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Hagia Sophia

Photo by Pedro Szekely

Hagia Sophia is a Late Antique place of worship in Istanbul, designed by the Greek architects Isidore of Miletus and Anthemius of Tralles. Built in 537, it was the largest Christian church of the eastern Roman Empire (the Byzantine Empire) and the largest Eastern Orthodox Church, except during the Latin Empire from 1204 to 1261, when it temporarily became a Roman Catholic cathedral.

Built by the eastern Roman emperor Justinian I as the Christian cathedral of Constantinople between 532 and 537, the church was then the world's largest interior space and among the first to employ a fully pendentive dome (a circular dome over a square room). It is considered the highest example of Byzantine architecture and is said to have "changed the history of architecture". 

The present building was the third church of the same name to occupy the site, as the prior one had been destroyed in the Nika riots. It remained the world's largest cathedral for nearly a thousand years, until Seville Cathedral was completed in 1520. 

It was the religious and spiritual centre of the Eastern Orthodox Church for nearly one thousand years. It was here that Patriarch Michael I Cerularius was banned from the church by Humbert of Silva Candida, the envoy of Pope Leo IX in 1054. This act is often considered the start of the East–West Schism, a split between the Western and Eastern churches.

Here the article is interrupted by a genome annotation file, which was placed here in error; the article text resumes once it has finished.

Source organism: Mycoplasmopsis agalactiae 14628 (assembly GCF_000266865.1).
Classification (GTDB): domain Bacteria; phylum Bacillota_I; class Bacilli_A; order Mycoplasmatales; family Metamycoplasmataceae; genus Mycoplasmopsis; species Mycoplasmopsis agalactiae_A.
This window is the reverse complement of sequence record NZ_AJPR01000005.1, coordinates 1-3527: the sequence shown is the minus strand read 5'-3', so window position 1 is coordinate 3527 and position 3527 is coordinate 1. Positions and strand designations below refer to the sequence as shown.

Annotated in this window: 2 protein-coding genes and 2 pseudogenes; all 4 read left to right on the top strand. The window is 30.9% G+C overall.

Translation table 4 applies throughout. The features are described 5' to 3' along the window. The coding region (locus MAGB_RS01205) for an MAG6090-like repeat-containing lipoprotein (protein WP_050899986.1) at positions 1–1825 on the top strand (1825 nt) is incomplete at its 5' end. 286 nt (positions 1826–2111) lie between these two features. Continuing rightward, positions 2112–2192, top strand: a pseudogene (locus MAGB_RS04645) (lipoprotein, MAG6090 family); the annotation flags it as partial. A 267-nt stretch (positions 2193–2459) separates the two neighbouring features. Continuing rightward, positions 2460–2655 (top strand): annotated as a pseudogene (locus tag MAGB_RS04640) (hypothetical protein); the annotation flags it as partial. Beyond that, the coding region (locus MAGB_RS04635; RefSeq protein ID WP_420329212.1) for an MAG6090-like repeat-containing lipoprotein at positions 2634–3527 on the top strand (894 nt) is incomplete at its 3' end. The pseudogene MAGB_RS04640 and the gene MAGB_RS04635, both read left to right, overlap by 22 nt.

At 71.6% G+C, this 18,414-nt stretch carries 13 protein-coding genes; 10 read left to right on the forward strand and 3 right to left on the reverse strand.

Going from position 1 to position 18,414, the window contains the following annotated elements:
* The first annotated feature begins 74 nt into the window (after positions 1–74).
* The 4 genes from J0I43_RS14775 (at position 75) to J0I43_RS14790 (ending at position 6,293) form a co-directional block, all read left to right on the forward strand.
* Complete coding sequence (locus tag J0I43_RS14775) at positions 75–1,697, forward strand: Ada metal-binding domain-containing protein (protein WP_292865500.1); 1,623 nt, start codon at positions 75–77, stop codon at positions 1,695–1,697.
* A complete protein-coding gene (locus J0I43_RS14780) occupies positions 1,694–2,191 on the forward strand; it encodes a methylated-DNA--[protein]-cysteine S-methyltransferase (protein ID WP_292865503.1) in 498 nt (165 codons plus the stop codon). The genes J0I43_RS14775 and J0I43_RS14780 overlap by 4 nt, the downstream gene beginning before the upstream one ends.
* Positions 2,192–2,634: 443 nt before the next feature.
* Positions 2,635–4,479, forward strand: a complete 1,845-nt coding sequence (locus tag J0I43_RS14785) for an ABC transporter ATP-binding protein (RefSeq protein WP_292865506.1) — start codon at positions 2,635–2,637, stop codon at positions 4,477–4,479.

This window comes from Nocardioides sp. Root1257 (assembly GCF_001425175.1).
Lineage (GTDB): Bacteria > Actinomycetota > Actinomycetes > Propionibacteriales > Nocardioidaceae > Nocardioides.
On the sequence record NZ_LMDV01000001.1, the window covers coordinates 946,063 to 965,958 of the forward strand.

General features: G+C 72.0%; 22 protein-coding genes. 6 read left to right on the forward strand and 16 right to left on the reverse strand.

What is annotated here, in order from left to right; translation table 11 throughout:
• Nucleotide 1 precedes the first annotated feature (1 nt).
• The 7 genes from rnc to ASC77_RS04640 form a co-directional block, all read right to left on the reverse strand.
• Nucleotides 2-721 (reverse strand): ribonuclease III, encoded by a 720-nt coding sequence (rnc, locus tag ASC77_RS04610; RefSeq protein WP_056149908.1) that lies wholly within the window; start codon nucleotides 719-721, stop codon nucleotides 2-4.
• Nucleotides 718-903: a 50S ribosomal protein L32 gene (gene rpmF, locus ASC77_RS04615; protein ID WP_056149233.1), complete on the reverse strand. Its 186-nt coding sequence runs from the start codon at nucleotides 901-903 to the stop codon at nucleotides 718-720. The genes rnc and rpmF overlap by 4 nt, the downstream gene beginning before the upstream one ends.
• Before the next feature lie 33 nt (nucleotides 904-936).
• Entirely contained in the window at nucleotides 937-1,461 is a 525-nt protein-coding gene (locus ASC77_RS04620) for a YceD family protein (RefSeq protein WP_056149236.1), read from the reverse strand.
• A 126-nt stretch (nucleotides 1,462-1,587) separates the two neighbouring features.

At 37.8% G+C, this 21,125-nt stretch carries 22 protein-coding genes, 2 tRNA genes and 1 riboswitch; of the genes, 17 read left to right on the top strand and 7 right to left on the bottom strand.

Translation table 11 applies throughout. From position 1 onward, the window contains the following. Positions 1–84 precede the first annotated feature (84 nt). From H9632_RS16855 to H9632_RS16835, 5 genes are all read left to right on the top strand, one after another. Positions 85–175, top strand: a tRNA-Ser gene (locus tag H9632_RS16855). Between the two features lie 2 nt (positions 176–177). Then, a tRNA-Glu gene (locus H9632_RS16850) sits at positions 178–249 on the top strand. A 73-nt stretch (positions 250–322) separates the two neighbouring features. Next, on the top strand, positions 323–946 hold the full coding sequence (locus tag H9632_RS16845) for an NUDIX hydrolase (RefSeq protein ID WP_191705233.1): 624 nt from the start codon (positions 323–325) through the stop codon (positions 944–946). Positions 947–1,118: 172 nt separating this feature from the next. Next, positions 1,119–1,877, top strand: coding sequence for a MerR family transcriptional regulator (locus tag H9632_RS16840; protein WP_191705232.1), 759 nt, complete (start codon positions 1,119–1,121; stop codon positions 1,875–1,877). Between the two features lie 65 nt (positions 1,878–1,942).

In 1204, Hagia Sophia was converted during the Fourth Crusade into a Catholic cathedral under the Latin Empire, before being returned to the Eastern Orthodox Church upon the restoration of the Byzantine Empire in 1261. The doge of Venice who led the Fourth Crusade and the 1204 Sack of Constantinople, Enrico Dandolo, was buried in the church.

After the Fall of Constantinople to the Ottoman Empire in 1453, it was converted to a mosque by Mehmed the Conqueror and became the principal mosque of Istanbul until the 1616 construction of the Sultan Ahmed Mosque. 

Islamic architectural additions included four minarets, a minbar and a mihrab. The Byzantine architecture of the Hagia Sophia served as inspiration for many other religious buildings including the Hagia Sophia in Thessaloniki, Panagia Ekatontapiliani, the Şehzade Mosque, the Süleymaniye Mosque, the Rüstem Pasha Mosque and the Kılıç Ali Pasha Complex.

The complex remained a mosque until 1931, when it was closed to the public for four years. It was re-opened in 1935 as a museum and the building became one of Turkey's most visited tourist attractions. 

In July 2020, the Council of State reversed the 1934 decision to establish the museum, and the Hagia Sophia was reclassified as a mosque. The 1934 decree was ruled to be unlawful under both Ottoman and Turkish law.

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